Internet Database of Periodic Tables
There are thousands of periodic tables in web space, but there is only one comprehensive database of periodic tables & periodic system formulations. If you know of an interesting periodic table that is missing, please contact the database curator: Dr Mark R Leach.
Use the buttons below to select from the 1000+ Periodic Tables in the database:
Béguyer de Chancourtois' Vis Tellurique
The French geologist , Alexandre-Émile Béguyer de Chancourtois was the first person to make use of atomic weights to produce a classification of periodicity. He drew the elements as a continuous spiral around a metal cylinder divided into 16 parts. The atomic weight of oxygen was taken as 16 and was used as the standard against which all the other elements were compared. Tellurium was situated at the centre, prompting vis tellurique, or telluric screw.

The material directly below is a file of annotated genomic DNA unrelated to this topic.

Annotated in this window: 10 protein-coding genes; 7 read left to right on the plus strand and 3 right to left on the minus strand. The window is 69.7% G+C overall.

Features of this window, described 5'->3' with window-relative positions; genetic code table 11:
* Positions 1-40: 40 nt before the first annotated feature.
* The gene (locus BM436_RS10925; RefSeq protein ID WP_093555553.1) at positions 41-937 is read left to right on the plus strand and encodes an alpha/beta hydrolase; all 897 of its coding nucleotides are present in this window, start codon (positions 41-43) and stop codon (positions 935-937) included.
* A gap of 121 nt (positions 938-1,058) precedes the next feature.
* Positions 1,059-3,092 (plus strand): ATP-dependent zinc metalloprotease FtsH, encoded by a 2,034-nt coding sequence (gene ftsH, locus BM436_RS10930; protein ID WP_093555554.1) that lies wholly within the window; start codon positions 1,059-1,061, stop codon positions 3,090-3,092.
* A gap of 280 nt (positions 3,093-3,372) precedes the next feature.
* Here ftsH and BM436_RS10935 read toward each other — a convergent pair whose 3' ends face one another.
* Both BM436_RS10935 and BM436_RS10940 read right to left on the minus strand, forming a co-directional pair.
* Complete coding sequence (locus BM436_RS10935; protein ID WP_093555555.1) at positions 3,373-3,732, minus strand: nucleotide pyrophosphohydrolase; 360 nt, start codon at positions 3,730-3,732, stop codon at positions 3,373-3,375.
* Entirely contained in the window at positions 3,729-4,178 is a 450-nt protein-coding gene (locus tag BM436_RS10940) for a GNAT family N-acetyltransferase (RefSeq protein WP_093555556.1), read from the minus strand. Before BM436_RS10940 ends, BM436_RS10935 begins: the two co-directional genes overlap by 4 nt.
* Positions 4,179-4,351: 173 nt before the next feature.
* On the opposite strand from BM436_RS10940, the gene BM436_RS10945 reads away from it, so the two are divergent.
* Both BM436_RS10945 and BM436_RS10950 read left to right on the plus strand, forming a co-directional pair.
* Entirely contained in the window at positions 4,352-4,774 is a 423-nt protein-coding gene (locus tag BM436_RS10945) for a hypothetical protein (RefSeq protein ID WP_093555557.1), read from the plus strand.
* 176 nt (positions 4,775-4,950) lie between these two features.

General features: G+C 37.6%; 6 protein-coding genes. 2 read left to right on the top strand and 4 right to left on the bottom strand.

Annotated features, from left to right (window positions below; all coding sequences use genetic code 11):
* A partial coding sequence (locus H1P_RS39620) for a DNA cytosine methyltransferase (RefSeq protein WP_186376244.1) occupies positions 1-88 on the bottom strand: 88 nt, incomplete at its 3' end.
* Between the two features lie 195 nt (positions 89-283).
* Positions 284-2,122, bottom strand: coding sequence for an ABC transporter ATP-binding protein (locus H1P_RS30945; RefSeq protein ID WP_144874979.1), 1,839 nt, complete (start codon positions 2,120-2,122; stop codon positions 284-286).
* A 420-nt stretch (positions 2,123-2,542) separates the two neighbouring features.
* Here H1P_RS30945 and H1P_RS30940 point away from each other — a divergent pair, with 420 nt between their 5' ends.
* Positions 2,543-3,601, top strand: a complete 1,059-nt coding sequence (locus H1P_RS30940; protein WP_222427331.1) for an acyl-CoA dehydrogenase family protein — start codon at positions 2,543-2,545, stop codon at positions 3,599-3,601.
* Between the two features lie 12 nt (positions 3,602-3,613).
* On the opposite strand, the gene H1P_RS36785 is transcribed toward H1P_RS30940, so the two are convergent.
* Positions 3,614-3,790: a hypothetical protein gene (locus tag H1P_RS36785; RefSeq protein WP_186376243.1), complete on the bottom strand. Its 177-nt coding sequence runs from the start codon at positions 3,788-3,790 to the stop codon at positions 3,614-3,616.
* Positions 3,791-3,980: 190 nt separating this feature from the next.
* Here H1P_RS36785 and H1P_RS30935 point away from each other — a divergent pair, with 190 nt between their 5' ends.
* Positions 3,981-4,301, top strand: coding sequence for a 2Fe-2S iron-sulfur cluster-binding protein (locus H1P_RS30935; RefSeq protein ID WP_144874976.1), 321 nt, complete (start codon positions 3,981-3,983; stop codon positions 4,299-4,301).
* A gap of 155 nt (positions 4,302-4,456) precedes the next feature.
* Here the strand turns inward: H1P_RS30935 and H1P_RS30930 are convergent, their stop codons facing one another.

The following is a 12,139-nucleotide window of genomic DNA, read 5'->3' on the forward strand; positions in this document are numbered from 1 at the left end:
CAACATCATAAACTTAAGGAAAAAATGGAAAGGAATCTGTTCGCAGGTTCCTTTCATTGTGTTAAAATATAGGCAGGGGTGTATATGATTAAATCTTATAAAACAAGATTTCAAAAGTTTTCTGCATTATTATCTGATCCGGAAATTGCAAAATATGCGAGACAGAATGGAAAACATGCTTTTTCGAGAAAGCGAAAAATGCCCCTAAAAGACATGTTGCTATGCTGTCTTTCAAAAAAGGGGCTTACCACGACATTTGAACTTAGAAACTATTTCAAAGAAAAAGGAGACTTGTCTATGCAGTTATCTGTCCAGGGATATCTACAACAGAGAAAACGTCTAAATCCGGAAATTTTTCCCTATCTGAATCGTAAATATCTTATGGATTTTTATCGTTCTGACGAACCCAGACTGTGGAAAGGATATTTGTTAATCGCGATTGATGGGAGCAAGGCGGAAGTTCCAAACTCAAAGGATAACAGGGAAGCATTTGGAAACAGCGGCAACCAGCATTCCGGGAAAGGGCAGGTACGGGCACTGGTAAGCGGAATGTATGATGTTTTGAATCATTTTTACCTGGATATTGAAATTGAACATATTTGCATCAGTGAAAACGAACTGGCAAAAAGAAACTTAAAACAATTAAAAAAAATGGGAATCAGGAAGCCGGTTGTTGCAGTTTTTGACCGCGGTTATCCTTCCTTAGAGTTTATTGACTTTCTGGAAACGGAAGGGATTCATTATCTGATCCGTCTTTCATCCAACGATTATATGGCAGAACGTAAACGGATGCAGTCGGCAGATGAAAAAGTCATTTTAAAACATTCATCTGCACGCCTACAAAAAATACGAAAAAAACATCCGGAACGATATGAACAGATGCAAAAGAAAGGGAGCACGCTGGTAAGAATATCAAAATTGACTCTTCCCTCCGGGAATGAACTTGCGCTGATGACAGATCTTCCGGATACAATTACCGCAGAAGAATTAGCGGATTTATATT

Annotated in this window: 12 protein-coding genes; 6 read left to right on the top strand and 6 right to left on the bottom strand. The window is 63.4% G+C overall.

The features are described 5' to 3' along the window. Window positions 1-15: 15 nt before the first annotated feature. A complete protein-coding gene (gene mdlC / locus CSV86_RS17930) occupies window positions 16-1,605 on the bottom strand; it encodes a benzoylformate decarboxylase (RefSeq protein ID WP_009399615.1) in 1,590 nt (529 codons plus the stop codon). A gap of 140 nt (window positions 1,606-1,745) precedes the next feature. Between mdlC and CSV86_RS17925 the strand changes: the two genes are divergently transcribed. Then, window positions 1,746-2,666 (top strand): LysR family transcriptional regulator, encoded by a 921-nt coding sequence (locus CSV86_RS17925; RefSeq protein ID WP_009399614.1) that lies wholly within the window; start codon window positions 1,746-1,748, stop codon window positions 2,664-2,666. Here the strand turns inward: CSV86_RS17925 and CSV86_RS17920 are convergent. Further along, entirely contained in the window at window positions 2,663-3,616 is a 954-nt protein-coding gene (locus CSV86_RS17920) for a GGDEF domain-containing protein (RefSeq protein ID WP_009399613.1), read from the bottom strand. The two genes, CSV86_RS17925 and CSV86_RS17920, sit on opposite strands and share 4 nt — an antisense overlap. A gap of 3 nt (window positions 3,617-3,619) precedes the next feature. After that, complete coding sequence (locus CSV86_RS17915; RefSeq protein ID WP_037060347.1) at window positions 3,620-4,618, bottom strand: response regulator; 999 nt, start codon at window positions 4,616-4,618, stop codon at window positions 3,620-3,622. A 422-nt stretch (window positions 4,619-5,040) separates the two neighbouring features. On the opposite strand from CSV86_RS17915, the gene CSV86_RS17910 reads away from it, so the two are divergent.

Many thanks to Peter Wothers – and courtesy of the Master and Fellows of St Catharine's College, Cambridge – comes a high quality image of the original 1862 formulation. Click here, or on the image to enlarge:
Watch Peter Wothers 'unravel' and show Prof. Martyn Poliakoff this first periodic table at 17min 50sec into the YouTube video below:
Some more information:
Chancourtois' original formulation includes elements in their correct places, selected compounds and some elements in more than one place. The helix was an important advance in that it introduced the concept of periodicity, but it was flawed.
It has been suggested that Chancourtois called his formulation a telluric helix because tellurium is found in the middle. However, most elements are found as there their 'earths' – tellus, telluris – or oxides, which for a mineralogist would have been highly significant.
The formulation was rediscovered in the 1889 (P. J. Hartog, "A First Foreshadowing of the Periodic Law" Nature 41, 186-8 (1889)), and since then it has appeared most often in a simplified form that emphasizes the virtues and eliminates its flaws. [Thanks to CG for this info.]
A three dimensional models of the telluric helix:
There are representations of the 1862 formulation at the School of Mines at ParisTech:
© Mark R. Leach 1999-
Queries, Suggestions, Bugs, Errors, Typos...
If you have any:
This free, open access web book is an ongoing project and your input is appreciated.